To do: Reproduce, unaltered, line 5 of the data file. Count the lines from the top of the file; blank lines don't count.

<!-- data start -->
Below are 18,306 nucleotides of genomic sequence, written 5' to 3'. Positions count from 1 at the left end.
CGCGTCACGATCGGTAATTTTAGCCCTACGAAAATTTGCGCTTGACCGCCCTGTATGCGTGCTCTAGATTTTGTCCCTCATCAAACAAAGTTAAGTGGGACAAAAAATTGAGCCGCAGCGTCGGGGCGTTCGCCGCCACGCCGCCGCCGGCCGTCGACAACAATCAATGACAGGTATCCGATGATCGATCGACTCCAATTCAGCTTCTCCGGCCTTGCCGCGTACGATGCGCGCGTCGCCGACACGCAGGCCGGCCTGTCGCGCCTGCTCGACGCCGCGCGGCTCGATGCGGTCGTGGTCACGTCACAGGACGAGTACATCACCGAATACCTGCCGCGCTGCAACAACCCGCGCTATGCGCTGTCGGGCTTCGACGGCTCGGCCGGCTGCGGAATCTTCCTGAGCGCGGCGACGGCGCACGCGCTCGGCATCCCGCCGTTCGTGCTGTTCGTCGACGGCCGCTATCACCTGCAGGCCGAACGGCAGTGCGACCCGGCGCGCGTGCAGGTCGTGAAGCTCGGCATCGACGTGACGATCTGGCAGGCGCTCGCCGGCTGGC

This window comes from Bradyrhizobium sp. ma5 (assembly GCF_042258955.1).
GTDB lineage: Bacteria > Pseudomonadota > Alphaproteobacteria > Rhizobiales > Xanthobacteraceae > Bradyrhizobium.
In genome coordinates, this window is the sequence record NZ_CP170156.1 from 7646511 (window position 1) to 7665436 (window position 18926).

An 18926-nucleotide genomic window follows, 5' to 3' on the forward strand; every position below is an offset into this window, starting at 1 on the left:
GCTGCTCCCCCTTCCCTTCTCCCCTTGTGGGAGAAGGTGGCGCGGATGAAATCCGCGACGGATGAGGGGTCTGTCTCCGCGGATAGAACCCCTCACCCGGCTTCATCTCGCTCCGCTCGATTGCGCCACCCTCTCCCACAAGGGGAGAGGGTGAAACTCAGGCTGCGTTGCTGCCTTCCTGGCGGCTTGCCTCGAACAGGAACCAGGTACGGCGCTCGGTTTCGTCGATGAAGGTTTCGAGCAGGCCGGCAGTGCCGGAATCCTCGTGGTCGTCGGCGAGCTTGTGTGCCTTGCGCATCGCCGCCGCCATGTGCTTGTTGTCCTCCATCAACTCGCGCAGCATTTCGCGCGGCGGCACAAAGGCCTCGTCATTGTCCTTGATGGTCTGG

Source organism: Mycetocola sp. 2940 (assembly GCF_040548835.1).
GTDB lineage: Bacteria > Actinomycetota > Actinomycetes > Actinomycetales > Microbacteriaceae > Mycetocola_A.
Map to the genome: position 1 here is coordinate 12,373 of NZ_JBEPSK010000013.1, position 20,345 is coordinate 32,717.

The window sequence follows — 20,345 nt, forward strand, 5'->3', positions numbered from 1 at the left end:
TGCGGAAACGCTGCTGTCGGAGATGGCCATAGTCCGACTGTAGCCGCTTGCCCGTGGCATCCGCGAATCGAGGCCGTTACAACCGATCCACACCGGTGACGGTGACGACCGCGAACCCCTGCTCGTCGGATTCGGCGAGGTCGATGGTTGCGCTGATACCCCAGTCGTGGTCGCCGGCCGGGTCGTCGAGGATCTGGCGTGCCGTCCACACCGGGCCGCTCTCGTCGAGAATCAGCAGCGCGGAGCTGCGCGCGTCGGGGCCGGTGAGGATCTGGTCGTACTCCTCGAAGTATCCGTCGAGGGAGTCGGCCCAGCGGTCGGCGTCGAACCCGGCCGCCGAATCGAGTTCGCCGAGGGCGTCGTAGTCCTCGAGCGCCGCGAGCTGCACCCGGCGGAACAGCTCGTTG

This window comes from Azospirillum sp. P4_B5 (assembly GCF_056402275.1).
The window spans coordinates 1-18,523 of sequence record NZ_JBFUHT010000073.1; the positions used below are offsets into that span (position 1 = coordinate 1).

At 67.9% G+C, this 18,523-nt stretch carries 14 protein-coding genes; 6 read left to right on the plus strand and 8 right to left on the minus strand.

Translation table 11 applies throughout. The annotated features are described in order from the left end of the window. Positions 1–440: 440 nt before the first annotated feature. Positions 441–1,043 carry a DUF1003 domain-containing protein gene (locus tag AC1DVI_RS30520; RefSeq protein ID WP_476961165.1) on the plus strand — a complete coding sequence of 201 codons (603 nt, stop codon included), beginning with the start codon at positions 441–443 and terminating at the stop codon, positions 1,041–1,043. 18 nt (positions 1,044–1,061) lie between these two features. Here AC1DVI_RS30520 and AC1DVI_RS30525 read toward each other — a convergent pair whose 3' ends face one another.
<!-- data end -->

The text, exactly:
In genome coordinates, this window is the sequence record NZ_CP170156.1 from 7646511 (window position 1) to 7665436 (window position 18926).